Red roses banned in Saudi but reform is on the cards


Religious police outlaw Valentine’s Day but the king has raised hopes of reform, writes MARY FITZGERALDin Riyadh

THE OFFICIAL letter arrived well in advance of St Valentine’s Day, warning of the consequences of selling anything red or decorated with cupids or hearts.

“It’s the same every year,” sighed the 30-something Saudi florist who knows only too well what will happen if the ban on Valentine’s Day is flouted.

A fellow employee was taken to prison by the muttawa, as Saudi Arabia’s religious police are known, for selling red flowers the day before what is increasingly referred to in other parts of the Arab world as eid al-hob, Arabic for the feast of love.

Last year, some overzealous muttawa asked the florist to remove a red leather chair from his premises. “Can you believe that?” he said, rolling his eyes.

“This year they have visited us three or four times to make sure we are selling nothing related to Valentine’s Day.”

In another gift shop, Abdulkhadr from Eritrea displayed his wares. “We have white roses, yellow roses, blue roses . . . you can have any colour as long as it is not red,” he said. “The muttawa warned us we were not to use even red ribbon or wrapping paper. We took everything to the storeroom but we will put it all back on the shelves three days from now.”

In the corner some large heart-shaped boxes of chocolates labelled “Coup d’Amour” and “Mon Amour” had escaped the muttawa’s notice.

The Commission for the Promotion of Virtue and Prevention of Vice, as the religious police are formally known, patrol the streets of Riyadh and other Saudi cities to ensure women are veiled and men go to the mosque at prayer time, among other duties.

They are particularly active during February as they try to prevent Saudis from celebrating Valentine’s Day, which many here consider a foreign, un-Islamic occasion. “It’s sad that a pagan festival that promotes immorality is being observed by Muslims undermining their faith and Islamic values,” wrote one columnist in the Saudi Gazette last week.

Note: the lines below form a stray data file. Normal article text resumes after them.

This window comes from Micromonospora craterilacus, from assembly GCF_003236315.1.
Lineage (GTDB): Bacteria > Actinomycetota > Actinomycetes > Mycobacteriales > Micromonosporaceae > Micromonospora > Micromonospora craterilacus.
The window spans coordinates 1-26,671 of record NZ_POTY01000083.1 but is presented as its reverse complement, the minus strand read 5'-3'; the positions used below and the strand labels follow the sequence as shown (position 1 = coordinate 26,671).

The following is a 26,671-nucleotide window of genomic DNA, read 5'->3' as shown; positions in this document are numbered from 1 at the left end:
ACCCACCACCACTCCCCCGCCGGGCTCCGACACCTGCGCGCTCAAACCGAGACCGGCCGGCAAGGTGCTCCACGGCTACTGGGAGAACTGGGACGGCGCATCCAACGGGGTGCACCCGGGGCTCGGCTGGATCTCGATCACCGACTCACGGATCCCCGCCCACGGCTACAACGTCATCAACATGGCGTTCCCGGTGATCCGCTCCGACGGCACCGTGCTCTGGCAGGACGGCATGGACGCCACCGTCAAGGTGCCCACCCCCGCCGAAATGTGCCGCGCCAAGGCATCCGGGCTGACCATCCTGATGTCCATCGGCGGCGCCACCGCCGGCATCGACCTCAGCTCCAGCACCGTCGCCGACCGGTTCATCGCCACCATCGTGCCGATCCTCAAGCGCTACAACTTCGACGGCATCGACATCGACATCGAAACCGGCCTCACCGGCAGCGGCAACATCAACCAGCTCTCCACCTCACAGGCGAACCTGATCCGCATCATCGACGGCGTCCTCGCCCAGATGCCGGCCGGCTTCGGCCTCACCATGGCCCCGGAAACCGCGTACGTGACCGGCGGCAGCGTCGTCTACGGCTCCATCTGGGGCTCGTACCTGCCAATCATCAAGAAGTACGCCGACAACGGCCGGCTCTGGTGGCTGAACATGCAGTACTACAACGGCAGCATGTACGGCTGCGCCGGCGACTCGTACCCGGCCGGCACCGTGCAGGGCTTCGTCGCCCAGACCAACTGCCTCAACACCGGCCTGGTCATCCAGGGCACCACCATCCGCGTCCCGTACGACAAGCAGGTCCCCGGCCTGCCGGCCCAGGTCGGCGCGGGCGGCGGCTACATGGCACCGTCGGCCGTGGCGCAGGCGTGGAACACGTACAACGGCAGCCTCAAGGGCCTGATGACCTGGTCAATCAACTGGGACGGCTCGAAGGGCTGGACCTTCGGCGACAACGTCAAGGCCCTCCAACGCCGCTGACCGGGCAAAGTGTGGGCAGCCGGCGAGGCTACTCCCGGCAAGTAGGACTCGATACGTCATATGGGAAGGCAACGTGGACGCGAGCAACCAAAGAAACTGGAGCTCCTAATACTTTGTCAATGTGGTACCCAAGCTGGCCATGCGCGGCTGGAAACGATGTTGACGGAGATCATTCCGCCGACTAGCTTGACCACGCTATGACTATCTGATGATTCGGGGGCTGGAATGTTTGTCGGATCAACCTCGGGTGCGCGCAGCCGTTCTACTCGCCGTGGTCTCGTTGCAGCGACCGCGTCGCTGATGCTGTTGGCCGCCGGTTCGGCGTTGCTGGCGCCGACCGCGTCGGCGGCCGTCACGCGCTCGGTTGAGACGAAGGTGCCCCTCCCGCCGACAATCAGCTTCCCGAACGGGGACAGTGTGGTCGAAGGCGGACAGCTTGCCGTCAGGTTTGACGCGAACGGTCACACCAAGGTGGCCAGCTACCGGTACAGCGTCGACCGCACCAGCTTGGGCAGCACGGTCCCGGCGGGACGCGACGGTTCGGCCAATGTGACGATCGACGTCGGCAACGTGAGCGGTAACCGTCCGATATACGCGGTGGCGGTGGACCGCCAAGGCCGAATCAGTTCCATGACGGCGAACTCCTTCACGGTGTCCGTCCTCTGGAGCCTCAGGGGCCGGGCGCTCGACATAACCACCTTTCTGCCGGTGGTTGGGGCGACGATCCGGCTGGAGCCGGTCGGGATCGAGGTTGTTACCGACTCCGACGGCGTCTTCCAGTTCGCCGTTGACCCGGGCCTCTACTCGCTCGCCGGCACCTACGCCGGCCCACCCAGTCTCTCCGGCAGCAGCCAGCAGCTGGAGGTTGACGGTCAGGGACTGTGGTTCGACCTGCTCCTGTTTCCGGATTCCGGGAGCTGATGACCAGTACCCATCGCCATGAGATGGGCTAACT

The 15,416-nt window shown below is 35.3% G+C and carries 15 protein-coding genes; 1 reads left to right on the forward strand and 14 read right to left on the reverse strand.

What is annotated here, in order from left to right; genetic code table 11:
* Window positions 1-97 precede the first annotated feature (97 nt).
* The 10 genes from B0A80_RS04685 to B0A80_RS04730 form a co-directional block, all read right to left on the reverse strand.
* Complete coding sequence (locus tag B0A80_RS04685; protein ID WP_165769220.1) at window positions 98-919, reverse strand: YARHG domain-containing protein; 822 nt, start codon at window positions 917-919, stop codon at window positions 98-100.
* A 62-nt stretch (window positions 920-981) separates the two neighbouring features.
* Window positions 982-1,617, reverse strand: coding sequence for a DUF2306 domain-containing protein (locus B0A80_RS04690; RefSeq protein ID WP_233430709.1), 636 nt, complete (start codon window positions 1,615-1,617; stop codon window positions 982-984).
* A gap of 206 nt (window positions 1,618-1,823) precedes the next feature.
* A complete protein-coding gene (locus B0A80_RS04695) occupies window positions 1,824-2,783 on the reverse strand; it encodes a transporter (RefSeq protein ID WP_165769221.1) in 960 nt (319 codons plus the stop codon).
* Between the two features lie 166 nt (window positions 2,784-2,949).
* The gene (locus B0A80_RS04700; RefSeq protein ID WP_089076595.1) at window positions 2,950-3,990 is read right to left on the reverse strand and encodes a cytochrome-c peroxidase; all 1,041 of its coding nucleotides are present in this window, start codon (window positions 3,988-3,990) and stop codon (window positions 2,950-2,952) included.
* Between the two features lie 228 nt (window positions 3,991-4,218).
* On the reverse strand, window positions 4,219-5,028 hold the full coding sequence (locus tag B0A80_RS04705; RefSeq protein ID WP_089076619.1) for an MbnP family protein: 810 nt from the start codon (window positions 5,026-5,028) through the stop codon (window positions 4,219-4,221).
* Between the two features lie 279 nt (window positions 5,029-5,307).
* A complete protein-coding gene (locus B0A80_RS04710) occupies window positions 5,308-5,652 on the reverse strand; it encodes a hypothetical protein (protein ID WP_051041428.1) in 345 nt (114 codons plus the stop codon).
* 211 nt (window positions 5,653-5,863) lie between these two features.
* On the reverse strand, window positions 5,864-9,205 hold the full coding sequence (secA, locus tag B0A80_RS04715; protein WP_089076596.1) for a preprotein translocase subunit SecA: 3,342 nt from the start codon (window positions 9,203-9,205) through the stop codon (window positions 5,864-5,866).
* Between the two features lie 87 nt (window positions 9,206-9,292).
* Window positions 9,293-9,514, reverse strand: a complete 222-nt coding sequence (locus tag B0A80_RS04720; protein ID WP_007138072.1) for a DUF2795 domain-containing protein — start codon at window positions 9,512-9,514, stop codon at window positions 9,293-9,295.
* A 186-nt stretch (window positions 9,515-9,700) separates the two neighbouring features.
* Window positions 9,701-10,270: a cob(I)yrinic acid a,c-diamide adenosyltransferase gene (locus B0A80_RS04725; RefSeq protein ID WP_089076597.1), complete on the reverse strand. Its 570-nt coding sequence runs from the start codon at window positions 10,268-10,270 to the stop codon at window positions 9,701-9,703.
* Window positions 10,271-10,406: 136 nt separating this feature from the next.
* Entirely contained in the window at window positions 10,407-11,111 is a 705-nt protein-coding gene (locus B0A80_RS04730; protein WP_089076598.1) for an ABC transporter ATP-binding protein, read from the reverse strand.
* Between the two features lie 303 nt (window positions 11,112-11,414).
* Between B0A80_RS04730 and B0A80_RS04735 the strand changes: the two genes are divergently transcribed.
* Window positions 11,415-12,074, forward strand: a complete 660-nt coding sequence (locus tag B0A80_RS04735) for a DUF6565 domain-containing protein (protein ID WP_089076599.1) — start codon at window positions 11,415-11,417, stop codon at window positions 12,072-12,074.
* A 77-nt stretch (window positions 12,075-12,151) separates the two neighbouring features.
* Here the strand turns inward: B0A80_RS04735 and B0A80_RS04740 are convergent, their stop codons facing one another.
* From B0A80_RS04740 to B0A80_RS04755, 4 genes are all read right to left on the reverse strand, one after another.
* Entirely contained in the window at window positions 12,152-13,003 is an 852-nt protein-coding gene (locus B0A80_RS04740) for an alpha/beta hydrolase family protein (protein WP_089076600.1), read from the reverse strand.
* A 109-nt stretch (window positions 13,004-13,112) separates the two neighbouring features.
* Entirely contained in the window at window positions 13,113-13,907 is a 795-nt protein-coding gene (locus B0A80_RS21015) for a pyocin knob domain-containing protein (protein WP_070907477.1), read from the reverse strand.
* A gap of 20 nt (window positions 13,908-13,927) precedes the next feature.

Another local newspaper reported that the Saudi education ministry had launched an awareness campaign in schools to dissuade students from marking Valentine’s Day.

The ministry cited a fatwa that describes it as “a Christian, pagan holiday that Muslims are not permitted to celebrate, or even acknowledge”, the report said.

The outlawing of Valentine’s Day is just one manifestation of the austere interpretation of Islam adhered to by Saudi Arabia. Celebrating Christian holidays such as Christmas is also prohibited and non-Muslims are banned from openly practising their religion. Even marking birthdays is frowned upon by many within the religious establishment.

But the muttawa, a force with wideranging powers to ensure the kingdom’s moral codes are observed, has become increasingly controversial in recent years.

Some Saudis say its members needlessly interfere in private lives and are often guilty of heavy-handedness in seeking out infractions such as unrelated men and women mixing. In 2002, they were accused of preventing unrelated men from rescuing 14 schoolgirls trapped in a burning building. The girls died.

Given the muttawa’s annual struggle against Valentine’s Day, there was a sweet irony in the fact that Saudi ruler King Abdullah chose February 14th to dismiss the current head of the force in his first major government reshuffle since coming to power in 2005.

As part of a reorganisation that Arab analysts have hailed as a major step towards further reform, the octogenarian king named four new ministers, including the first female deputy minister, and announced a shake-up of the Ulema council, a body of clerics whose interpretations of Islamic law underpin life in the kingdom.

The new head of the muttawa, Sheikh Abdul-Aziz bin Humain, is believed to be more moderate than his predecessor. “We will try to be close to the heart of every citizen. Their concerns are ours,” Humain told Al Arabiya news channel.

Mohammad al Zulfa, a member of the Saudi Arabia Shura council, told Arab media that the appointments marked a major turning point for the country.

“It is the biggest change that happened in this country in 20 years. It is a new start for King Abdullah,” he said. “People are expecting changes. These are new faces that can bring change.”